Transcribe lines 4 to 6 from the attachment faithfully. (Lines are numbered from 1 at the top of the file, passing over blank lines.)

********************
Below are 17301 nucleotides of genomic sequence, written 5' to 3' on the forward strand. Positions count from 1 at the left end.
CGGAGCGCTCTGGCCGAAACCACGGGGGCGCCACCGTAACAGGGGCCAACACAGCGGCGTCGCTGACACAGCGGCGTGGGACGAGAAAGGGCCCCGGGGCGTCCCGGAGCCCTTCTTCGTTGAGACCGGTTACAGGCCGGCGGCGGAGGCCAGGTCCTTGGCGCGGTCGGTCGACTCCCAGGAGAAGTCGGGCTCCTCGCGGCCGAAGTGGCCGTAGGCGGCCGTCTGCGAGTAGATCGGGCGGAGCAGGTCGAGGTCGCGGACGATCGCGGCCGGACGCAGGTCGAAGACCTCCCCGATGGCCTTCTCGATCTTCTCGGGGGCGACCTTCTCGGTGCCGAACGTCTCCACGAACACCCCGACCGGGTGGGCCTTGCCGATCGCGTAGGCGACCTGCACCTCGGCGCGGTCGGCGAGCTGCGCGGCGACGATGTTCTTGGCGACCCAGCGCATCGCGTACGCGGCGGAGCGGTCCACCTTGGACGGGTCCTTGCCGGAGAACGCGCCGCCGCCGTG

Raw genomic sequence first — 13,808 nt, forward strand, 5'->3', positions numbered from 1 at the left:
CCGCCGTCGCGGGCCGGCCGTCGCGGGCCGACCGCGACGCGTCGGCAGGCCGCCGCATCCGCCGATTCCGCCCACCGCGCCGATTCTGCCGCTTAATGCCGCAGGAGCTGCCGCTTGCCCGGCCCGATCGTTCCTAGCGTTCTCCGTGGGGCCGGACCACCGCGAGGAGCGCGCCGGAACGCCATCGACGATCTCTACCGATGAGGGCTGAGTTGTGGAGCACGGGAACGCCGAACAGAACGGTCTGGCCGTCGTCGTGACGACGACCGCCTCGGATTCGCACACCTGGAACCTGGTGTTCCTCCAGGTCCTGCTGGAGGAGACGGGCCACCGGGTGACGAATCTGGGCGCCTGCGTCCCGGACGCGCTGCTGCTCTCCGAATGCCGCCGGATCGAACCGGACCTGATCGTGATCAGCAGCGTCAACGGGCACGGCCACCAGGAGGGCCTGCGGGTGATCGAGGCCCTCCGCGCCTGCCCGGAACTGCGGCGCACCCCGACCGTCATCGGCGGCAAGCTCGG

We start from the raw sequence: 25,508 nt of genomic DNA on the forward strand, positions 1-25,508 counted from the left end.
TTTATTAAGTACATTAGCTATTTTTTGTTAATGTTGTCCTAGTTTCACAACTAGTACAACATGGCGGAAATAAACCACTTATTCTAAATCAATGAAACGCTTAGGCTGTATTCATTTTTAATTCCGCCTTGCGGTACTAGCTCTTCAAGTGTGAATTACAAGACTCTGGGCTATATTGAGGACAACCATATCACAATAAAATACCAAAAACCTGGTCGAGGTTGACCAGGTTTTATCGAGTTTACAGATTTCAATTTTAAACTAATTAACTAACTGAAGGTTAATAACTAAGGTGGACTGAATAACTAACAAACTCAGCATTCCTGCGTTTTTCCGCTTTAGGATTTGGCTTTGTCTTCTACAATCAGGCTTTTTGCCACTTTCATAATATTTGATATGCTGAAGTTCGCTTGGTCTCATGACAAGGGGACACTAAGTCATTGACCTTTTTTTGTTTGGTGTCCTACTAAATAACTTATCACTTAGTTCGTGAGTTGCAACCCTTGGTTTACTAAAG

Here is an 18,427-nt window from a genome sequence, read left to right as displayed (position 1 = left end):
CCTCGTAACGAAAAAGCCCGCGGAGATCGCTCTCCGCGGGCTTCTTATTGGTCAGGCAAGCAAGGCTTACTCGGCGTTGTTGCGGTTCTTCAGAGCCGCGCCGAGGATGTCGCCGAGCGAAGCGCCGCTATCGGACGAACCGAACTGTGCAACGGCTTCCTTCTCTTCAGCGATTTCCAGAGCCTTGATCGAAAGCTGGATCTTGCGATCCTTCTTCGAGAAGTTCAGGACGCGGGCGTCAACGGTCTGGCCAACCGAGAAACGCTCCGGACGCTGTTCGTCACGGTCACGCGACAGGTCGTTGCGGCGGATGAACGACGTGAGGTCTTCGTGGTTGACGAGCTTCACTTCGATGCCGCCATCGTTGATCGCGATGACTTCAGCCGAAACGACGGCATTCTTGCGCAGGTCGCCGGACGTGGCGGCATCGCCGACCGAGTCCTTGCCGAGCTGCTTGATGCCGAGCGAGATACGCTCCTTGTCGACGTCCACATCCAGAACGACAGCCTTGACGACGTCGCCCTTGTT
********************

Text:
CCGCCGTCGCGGGCCGGCCGTCGCGGGCCGACCGCGACGCGTCGGCAGGCCGCCGCATCCGCCGATTCCGCCCACCGCGCCGATTCTGCCGCTTAATGCCGCAGGAGCTGCCGCTTGCCCGGCCCGATCGTTCCTAGCGTTCTCCGTGGGGCCGGACCACCGCGAGGAGCGCGCCGGAACGCCATCGACGATCTCTACCGATGAGGGCTGAGTTGTGGAGCACGGGAACGCCGAACAGAACGGTCTGGCCGTCGTCGTGACGACGACCGCCTCGGATTCGCACACCTGGAACCTGGTGTTCCTCCAGGTCCTGCTGGAGGAGACGGGCCACCGGGTGACGAATCTGGGCGCCTGCGTCCCGGACGCGCTGCTGCTCTCCGAATGCCGCCGGATCGAACCGGACCTGATCGTGATCAGCAGCGTCAACGGGCACGGCCACCAGGAGGGCCTGCGGGTGATCGAGGCCCTCCGCGCCTGCCCGGAACTGCGGCGCACCCCGACCGTCATCGGCGGCAAGCTCGG

We start from the raw sequence: 25,508 nt of genomic DNA on the forward strand, positions 1-25,508 counted from the left end.
TTTATTAAGTACATTAGCTATTTTTTGTTAATGTTGTCCTAGTTTCACAACTAGTACAACATGGCGGAAATAAACCACTTATTCTAAATCAATGAAACGCTTAGGCTGTATTCATTTTTAATTCCGCCTTGCGGTACTAGCTCTTCAAGTGTGAATTACAAGACTCTGGGCTATATTGAGGACAACCATATCACAATAAAATACCAAAAACCTGGTCGAGGTTGACCAGGTTTTATCGAGTTTACAGATTTCAATTTTAAACTAATTAACTAACTGAAGGTTAATAACTAAGGTGGACTGAATAACTAACAAACTCAGCATTCCTGCGTTTTTCCGCTTTAGGATTTGGCTTTGTCTTCTACAATCAGGCTTTTTGCCACTTTCATAATATTTGATATGCTGAAGTTCGCTTGGTCTCATGACAAGGGGACACTAAGTCATTGACCTTTTTTTGTTTGGTGTCCTACTAAATAACTTATCACTTAGTTCGTGAGTTGCAACCCTTGGTTTACTAAAG